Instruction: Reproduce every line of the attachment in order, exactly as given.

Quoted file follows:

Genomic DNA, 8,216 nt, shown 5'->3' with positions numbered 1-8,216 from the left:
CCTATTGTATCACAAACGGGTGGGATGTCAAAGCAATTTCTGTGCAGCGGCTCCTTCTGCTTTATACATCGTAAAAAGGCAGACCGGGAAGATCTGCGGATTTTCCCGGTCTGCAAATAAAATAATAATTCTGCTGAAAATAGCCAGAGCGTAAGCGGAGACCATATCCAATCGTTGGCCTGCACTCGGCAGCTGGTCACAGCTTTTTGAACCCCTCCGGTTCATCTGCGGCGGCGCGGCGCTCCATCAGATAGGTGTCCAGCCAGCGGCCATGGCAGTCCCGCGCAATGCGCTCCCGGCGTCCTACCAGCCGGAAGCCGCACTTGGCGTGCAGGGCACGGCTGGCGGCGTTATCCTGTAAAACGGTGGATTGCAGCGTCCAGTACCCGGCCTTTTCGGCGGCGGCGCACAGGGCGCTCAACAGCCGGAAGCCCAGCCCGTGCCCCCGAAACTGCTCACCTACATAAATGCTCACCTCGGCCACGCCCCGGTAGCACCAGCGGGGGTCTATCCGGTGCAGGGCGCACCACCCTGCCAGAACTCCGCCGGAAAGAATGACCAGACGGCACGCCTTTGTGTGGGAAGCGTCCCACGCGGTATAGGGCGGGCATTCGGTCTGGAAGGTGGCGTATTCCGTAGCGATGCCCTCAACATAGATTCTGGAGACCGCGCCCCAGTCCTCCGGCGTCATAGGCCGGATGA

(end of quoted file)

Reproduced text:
Genomic DNA, 8,216 nt, shown 5'->3' with positions numbered 1-8,216 from the left:
CCTATTGTATCACAAACGGGTGGGATGTCAAAGCAATTTCTGTGCAGCGGCTCCTTCTGCTTTATACATCGTAAAAAGGCAGACCGGGAAGATCTGCGGATTTTCCCGGTCTGCAAATAAAATAATAATTCTGCTGAAAATAGCCAGAGCGTAAGCGGAGACCATATCCAATCGTTGGCCTGCACTCGGCAGCTGGTCACAGCTTTTTGAACCCCTCCGGTTCATCTGCGGCGGCGCGGCGCTCCATCAGATAGGTGTCCAGCCAGCGGCCATGGCAGTCCCGCGCAATGCGCTCCCGGCGTCCTACCAGCCGGAAGCCGCACTTGGCGTGCAGGGCACGGCTGGCGGCGTTATCCTGTAAAACGGTGGATTGCAGCGTCCAGTACCCGGCCTTTTCGGCGGCGGCGCACAGGGCGCTCAACAGCCGGAAGCCCAGCCCGTGCCCCCGAAACTGCTCACCTACATAAATGCTCACCTCGGCCACGCCCCGGTAGCACCAGCGGGGGTCTATCCGGTGCAGGGCGCACCACCCTGCCAGAACTCCGCCGGAAAGAATGACCAGACGGCACGCCTTTGTGTGGGAAGCGTCCCACGCGGTATAGGGCGGGCATTCGGTCTGGAAGGTGGCGTATTCCGTAGCGATGCCCTCAACATAGATTCTGGAGACCGCGCCCCAGTCCTCCGGCGTCATAGGCCGGATGA